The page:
Establishing Systems Competency in Enterprises: Recent Studies
Author(s)Rhodes, Dr. Donna H.; Lamb, Caroline T.
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The practice of systems engineering has evolved significantly over the past decade in response to new challenges, yet at the same time the engineering workforce has declined. Several studies also cite an erosion of engineering competency, particularly in government and aerospace/defense industry. The development of systems competency is critical; yet, we lack the empirical basis for developing a truly informed strategy for addressing this need. This talk will describe past and ongoing research on systems thinking and practice that is focused on informing the development of competency models and collaboration models. Competency models define the knowledge, skills, and abilities needed by individual systems professionals in an enterprise. Collaboration models specify success factors for groups and teams within and across enterprises who collectively work on a common objective. Establishing systems competency in enterprises involves empirical studies and case based research for the purpose of understanding how to achieve more effective systems engineering practice through understanding of the context in which systems engineering is performed and understanding the factors underlying the competency of the systems workforce. The talk will discuss three recent and ongoing research studies with highlights of interim research outcomes. The first research effort is focused on building empirical knowledge of the enablers, barriers and precursors of the development of systems thinking in individual engineers, and thus far included a study within the aerospace industry (Davidz 2006), and extended in an exploratory study within an aerospace government agency. A second line of research is looking at effective socio-technical practices of collaborative distributed systems engineering, that is, where teams are non-geographically collocated (Utter 2007). A third research project (Lamb 2008/ongoing) seeks to develop an empirical basis for collaborative systems thinking, defined as “an emergent behavior of teams resulting from the interactions of team members and utilizing a variety of thinking styles, design processes, tools, and languages to consider system attributes, interrelationships, context and dynamics towards executing systems design”. These recent and ongoing LAI studies seek to impact the effectiveness of individuals and groups to strengthen performance of modern enterprises involved in acquiring and developing complex systems.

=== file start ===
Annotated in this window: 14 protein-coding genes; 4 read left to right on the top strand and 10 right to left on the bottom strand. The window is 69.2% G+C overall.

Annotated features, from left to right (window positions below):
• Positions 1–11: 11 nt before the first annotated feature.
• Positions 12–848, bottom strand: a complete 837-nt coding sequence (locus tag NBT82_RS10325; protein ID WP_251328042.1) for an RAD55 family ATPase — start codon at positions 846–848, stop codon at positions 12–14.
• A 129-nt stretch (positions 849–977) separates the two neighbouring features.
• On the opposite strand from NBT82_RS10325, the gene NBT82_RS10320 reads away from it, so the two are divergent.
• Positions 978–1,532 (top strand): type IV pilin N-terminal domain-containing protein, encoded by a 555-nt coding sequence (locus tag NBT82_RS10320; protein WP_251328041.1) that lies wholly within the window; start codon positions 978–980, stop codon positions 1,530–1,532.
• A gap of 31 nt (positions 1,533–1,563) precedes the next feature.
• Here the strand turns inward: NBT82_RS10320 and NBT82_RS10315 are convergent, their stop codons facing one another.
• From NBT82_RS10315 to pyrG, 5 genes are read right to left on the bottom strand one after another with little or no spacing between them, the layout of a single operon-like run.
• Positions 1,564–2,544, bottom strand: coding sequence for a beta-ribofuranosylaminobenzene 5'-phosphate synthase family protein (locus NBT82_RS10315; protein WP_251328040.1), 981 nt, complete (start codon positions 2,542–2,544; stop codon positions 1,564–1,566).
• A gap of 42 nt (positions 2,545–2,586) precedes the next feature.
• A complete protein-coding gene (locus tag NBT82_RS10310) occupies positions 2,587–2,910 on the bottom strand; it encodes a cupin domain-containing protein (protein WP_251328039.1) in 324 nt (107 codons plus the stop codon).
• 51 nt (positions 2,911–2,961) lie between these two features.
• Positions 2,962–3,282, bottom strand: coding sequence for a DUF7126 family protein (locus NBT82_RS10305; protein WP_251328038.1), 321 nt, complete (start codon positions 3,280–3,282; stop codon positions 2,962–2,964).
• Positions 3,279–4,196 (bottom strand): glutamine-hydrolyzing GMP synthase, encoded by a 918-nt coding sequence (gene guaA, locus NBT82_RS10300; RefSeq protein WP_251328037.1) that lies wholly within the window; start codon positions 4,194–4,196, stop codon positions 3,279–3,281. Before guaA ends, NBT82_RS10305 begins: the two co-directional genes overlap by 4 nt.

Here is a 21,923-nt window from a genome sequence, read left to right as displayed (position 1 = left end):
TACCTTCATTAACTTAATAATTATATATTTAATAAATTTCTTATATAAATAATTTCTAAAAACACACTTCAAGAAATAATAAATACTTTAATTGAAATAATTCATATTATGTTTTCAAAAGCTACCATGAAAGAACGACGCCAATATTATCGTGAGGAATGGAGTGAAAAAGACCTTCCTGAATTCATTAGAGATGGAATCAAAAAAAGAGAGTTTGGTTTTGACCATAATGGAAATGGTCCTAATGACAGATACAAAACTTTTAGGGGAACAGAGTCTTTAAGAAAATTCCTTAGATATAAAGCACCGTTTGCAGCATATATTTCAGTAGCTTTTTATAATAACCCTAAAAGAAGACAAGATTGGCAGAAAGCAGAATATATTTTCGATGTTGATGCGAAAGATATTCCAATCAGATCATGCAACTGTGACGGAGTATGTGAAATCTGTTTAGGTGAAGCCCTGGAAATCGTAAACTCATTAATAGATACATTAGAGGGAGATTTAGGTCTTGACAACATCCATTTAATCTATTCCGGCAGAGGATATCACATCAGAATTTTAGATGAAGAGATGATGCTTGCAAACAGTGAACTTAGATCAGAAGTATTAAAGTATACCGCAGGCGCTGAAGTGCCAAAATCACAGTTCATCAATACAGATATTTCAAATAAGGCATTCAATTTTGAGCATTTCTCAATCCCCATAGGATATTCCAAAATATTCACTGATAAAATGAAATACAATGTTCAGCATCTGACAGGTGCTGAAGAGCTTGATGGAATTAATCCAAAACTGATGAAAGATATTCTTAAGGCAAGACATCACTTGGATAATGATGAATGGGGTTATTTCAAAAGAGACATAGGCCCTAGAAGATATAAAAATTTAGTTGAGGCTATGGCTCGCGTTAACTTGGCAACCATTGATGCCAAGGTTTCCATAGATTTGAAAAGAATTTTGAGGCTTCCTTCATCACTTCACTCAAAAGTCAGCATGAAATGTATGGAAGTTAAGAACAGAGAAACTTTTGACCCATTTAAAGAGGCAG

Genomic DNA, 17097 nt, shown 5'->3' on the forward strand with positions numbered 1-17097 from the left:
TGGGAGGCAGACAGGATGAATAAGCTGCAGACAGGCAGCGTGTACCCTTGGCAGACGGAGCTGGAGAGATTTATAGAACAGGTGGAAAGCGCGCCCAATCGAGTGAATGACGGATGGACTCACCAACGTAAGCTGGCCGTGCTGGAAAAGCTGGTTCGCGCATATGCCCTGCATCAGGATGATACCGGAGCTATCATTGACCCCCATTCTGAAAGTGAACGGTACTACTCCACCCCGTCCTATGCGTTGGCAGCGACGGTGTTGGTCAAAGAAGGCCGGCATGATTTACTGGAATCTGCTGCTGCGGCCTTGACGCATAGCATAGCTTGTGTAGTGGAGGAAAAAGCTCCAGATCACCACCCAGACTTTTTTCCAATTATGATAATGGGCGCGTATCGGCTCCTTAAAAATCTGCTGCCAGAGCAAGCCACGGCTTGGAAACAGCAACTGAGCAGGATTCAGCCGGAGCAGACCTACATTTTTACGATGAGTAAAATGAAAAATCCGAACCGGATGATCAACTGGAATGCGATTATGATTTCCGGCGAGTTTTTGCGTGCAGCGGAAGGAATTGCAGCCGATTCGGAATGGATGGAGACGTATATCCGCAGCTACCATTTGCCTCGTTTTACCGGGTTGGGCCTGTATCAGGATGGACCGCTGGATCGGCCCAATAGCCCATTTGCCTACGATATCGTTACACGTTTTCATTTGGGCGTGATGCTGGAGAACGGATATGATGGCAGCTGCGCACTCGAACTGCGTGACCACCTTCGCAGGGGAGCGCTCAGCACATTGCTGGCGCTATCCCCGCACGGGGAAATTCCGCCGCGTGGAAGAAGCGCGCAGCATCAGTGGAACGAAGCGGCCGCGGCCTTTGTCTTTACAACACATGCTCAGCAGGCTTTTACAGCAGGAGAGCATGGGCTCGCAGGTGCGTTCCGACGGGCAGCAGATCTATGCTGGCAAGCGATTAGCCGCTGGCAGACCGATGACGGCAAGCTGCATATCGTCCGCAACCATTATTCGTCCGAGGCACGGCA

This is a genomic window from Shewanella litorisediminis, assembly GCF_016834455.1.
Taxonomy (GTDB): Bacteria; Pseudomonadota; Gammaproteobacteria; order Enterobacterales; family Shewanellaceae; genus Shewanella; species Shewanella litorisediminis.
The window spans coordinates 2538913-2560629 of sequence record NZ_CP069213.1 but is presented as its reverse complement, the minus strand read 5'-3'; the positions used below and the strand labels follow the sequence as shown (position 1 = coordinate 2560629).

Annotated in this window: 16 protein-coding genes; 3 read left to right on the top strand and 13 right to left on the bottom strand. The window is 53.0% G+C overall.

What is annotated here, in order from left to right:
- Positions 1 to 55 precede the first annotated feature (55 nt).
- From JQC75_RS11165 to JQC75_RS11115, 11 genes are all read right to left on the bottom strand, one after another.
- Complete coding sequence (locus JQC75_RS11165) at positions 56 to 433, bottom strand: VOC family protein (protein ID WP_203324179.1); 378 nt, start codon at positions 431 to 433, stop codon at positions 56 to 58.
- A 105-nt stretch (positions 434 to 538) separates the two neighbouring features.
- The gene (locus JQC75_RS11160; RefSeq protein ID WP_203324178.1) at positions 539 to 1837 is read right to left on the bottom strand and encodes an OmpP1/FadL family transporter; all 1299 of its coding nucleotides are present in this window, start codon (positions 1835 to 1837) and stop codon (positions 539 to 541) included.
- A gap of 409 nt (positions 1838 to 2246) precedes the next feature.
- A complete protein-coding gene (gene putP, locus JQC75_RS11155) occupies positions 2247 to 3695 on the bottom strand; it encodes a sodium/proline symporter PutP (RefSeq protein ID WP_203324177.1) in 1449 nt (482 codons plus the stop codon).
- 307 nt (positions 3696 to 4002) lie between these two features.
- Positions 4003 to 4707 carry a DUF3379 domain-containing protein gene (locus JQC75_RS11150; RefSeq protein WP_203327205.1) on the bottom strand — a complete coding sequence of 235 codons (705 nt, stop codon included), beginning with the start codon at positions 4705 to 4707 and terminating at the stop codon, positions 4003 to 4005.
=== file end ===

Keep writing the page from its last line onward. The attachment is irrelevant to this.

competency, collaboration, systems thinking
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